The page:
President Bush has issued an Executive Order freezing the assets of 27 individuals and entities. On October 12 an additional 39 names were added to this list. The total list of 66 names includes 17 groups and 49 individuals. We anticipate adding additional names in the future.
We have frozen approximately $4 million dollars in assets since September 11 and more is under review. Hundreds of additional accounts are presently being examined.
Over 140 countries have voiced their commitment to the campaign against terrorist financing, and over 70 countries are actively working to detect and freeze assets related to terrorists identified in the Executive Order, Security Council Resolutions, or their own files.
Another front is the intelligence and law enforcement component - making sure that all the nations of the world that have information about these individuals start to share it in a more effective way. After little more than a month, we are seeing success.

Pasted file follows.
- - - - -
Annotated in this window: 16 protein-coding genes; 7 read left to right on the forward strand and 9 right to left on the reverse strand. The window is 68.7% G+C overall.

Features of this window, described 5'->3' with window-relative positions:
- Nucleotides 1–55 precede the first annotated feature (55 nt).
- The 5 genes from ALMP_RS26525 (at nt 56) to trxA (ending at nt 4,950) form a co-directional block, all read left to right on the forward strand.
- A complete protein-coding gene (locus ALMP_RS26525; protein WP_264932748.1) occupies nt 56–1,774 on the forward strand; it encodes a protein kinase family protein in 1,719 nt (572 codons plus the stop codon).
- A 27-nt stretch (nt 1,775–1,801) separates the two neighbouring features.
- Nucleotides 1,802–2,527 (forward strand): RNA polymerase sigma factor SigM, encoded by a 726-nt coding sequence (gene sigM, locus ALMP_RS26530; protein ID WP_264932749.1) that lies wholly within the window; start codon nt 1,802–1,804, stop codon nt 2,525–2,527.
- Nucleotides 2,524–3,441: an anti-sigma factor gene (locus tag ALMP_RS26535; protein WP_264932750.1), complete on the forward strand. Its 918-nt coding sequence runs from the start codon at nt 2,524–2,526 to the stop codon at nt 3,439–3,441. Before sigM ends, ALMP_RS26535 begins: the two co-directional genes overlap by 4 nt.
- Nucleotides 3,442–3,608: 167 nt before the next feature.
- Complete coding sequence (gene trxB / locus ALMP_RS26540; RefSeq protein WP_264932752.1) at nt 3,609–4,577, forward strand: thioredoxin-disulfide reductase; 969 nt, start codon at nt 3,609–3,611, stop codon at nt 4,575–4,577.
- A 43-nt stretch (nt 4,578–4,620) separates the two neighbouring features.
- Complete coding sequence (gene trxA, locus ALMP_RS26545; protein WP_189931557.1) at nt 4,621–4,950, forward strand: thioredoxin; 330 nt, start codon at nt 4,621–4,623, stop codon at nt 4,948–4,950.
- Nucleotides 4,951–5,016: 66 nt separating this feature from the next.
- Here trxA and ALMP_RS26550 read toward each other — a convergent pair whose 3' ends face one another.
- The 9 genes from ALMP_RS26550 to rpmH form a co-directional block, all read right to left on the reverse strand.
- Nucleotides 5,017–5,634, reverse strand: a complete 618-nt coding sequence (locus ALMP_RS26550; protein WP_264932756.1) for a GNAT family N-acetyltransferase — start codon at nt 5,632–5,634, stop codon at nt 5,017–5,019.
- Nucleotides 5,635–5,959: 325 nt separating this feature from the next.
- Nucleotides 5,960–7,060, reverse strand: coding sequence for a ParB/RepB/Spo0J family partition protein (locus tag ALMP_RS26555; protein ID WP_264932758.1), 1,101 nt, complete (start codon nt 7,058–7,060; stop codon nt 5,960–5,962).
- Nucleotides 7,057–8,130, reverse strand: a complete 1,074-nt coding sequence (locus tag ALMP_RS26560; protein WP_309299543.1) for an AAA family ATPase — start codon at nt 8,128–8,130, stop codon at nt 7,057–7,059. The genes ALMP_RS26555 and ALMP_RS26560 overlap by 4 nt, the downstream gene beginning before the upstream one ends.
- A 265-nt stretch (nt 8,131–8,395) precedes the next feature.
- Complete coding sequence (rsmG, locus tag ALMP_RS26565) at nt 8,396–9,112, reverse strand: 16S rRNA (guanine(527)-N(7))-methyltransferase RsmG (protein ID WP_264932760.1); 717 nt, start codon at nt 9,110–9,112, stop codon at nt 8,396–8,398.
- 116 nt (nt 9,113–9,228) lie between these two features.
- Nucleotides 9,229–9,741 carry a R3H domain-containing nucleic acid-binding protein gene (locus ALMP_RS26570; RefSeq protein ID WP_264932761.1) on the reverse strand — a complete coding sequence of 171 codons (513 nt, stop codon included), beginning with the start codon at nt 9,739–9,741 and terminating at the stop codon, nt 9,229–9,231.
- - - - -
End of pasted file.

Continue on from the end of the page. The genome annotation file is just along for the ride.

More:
I must also say a word about our brave men and women in uniform, as they take the battle to al-Qaida and Usama bin Laden in Afghanistan. I am not here to testify on the military aspects of the campaign, but I must salute their bravery and commitment to duty.
Mr. Chairman, we are not only combating al-Qaida and the Taliban. We are also acting to ease the suffering of the Afghan people. We estimate five to seven million Afghans are at risk due to drought, famine, Taliban misrule, and the onset of winter. The United States was the largest donor of assistance to the refugees before September 11, and in response to the increased need we have announced $320 million, in cash and commodities, to aid Afghans. Other countries have pledged an additional $466 million. We have also air-dropped some 500,000 humanitarian daily rations.